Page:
--------------------------       ----------------------------------------
btrfs-show                       btrfs filesystem show 
btrfs-vol -a <dev> <path>        btrfs device add <dev [<dev>...] <path>
btrfs-vol -b <path>              btrfs filesystem balance <path>


btrfs filesystem show gives you a list of all the btrfs filesystems on the systems and which devices they include.

btrfs device add is used to add new devices to a mounted filesystem.

btrfs filesystem balance can balance (restripe) the allocated extents across all of the existing devices. For example:

mkfs.btrfs /dev/sdb
mount /dev/sdb /mnt
# Create some files
btrfs- device add /dev/sdc /mnt

At this point we have a filesystem with two devices, but all of the metadata and data are still stored on /dev/sdb. The filesystem must be balanced to spread the files across all of the devices.

btrfs filesystem balance /mnt

The balance operation will take some time. It reads in all of the FS data and metadata and rewrites it across the new device.

Removing Devices

Note: the new command btrfs is replacing the old one btrfs-vol. In the examples the btrfs commands is used. Below the old command compared to the new one:
OLD                              NEW
--------------------------       ----------------------------------------
btrfs-vol -r <dev> <path>        btrfs device delete <dev [<dev>...] <path>

btrfs device remove is used to remove devices online. It redistributes the any extents in use on the device being removed to the other devices in the filesystem. Example:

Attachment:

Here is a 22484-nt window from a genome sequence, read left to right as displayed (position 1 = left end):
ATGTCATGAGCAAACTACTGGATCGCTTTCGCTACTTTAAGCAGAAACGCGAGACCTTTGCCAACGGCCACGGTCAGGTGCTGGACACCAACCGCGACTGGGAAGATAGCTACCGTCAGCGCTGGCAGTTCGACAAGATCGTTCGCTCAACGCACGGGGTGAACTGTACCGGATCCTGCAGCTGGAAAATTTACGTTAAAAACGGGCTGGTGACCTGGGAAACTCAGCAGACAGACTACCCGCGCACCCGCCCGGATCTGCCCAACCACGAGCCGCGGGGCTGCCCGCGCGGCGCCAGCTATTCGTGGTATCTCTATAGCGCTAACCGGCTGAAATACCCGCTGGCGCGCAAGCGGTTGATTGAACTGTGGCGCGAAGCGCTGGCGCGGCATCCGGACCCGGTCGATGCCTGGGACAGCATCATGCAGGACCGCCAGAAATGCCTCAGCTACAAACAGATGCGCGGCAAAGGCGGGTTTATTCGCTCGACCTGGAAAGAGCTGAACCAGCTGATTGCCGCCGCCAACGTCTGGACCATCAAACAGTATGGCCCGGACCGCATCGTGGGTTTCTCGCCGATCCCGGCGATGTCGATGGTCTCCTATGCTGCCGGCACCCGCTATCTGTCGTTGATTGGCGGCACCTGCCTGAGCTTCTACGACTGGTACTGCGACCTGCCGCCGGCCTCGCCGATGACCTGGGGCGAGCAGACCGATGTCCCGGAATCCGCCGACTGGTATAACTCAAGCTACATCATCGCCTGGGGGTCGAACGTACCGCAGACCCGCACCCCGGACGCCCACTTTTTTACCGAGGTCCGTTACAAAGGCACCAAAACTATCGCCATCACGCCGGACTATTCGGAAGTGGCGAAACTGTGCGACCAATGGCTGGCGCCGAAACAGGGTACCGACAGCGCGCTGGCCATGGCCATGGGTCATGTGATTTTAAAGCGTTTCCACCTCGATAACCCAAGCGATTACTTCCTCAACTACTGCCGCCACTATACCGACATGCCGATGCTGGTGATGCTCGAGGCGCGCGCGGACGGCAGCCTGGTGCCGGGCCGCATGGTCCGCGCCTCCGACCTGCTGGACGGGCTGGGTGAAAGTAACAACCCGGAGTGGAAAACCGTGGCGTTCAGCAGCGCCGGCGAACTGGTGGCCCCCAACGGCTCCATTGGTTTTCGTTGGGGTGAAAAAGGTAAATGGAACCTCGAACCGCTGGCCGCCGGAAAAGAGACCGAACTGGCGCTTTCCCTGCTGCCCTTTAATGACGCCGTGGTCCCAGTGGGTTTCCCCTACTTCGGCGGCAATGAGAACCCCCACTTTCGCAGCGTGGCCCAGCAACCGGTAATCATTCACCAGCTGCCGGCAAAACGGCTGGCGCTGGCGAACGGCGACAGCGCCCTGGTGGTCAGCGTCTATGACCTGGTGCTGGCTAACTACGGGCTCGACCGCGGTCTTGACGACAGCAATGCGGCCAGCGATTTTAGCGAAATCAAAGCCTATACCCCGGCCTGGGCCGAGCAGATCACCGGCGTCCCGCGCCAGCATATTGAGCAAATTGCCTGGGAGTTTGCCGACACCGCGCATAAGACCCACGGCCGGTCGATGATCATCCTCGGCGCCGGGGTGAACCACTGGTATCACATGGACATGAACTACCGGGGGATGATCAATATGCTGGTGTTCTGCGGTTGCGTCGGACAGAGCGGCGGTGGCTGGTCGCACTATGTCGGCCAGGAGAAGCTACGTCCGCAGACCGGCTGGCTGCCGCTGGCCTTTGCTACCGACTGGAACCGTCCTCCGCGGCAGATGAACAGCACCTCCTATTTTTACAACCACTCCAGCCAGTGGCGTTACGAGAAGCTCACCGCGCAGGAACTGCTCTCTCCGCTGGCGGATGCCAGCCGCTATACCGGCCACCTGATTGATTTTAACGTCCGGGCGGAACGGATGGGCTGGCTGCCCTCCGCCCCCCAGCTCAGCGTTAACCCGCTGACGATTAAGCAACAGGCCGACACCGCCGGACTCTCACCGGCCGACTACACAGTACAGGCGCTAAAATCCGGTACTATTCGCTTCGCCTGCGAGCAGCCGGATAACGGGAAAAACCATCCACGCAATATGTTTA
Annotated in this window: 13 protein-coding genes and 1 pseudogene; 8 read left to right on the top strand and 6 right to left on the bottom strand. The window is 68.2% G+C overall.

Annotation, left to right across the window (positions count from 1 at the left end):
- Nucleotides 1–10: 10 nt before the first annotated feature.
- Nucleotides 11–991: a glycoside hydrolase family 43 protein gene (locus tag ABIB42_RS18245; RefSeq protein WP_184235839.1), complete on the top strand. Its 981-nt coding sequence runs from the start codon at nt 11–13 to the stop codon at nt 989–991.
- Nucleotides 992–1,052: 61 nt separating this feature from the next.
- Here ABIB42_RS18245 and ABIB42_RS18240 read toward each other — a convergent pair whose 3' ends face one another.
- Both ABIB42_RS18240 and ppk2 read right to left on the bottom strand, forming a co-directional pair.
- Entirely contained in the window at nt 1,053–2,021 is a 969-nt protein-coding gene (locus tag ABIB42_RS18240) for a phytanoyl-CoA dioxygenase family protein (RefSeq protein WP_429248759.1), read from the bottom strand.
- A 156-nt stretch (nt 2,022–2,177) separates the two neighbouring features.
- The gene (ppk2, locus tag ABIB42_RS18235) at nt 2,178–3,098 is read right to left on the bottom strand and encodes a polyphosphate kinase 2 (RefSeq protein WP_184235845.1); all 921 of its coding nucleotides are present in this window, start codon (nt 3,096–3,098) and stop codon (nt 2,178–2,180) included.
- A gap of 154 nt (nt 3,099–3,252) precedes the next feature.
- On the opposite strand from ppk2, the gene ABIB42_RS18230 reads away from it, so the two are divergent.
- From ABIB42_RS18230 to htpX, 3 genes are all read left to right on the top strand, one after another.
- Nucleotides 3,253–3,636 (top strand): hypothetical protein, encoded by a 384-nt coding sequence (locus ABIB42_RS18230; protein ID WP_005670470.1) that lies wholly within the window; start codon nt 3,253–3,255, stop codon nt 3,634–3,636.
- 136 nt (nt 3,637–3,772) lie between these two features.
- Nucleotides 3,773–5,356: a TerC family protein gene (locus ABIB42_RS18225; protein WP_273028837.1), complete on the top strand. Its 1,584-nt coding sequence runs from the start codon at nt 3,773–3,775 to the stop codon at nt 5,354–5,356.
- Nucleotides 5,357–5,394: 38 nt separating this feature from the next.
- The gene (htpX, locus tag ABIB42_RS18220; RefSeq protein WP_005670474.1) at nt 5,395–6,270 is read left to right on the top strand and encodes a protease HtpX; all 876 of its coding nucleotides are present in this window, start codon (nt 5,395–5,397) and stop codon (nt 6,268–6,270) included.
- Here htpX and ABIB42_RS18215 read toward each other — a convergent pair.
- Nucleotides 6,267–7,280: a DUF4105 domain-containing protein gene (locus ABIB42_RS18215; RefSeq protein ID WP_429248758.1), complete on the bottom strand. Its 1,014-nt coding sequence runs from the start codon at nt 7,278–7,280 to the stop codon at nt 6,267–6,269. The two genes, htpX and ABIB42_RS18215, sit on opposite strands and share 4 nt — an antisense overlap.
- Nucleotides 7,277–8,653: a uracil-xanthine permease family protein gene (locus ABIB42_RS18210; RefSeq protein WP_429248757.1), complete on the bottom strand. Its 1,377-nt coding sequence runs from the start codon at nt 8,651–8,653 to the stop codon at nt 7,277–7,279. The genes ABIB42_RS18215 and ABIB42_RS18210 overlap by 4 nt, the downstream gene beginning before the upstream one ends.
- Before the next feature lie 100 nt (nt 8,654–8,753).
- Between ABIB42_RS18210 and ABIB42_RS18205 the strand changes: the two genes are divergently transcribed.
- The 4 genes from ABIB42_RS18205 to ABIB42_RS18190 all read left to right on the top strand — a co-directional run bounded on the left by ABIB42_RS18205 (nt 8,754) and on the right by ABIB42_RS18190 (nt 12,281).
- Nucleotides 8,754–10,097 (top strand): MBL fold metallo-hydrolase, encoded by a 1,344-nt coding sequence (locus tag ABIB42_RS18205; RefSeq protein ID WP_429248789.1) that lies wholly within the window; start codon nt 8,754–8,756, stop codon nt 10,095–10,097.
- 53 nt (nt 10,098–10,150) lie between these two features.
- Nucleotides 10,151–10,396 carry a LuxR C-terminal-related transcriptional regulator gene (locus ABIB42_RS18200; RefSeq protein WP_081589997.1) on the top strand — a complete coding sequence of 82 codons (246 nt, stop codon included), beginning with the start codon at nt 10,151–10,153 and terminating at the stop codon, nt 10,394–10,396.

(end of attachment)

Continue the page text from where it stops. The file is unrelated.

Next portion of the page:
mkfs.btrfs /dev/sdb /dev/sdc /dev/sdd /dev/sde
mount /dev/sdb /mnt
# Put some data on the filesystem here
btrfs device delete /dev/sdc /mnt

Replacing Failed Devices

Note: the new command btrfs is replacing the old one btrfs-vol. In the examples below the btrfs commands is used. Below the old command compared to the new one:
OLD                              NEW
--------------------------       ----------------------------------------
btrfs-vol -r missing <path>        btrfs device delete missing <path>


The example above can be used to remove a failed device if the super block can still be read. But, if a device is missing or the super block has been corrupted, the filesystem will need to be mounted in degraded mode:

mkfs.btrfs -m raid1 /dev/sdb /dev/sdc /dev/sdd /dev/sde
#
# sdd is destroyed or removed, use -o degraded to force the mount
# to ignore missing devices
#
mount -o degraded /dev/sdb /mnt
#
# 'missing' is a special device name
#
btrfs device delete missing /mnt

btrfs device delete missing tells btrfs to remove the first device that is described by the filesystem metadata but not present when the FS was mounted.

In case of raidXX layout, you cannot go below the minimum number of the device required. So before removing a device (even the missing one) you may need to add a new one. For example if you have a raid1 layout with two device, and a device fails, you must:

  • mount in degraded mode
  • add a new device
  • remove the missing device

Mounting a multi-device filesystem from /etc/fstab

If you don't have an initrd, or your initrd doesn't perform a btrfs device scan, you can still mount a multi-volume btrfs filesystem by passing all the devices in the filesystem explicitly to the mount command. A suitable /etc/fstab entry would be:

/dev/sdb     /mnt    btrfs    device=/dev/sdb,device=/dev/sdc,device=/dev/sdd,device=/dev/sde    0 0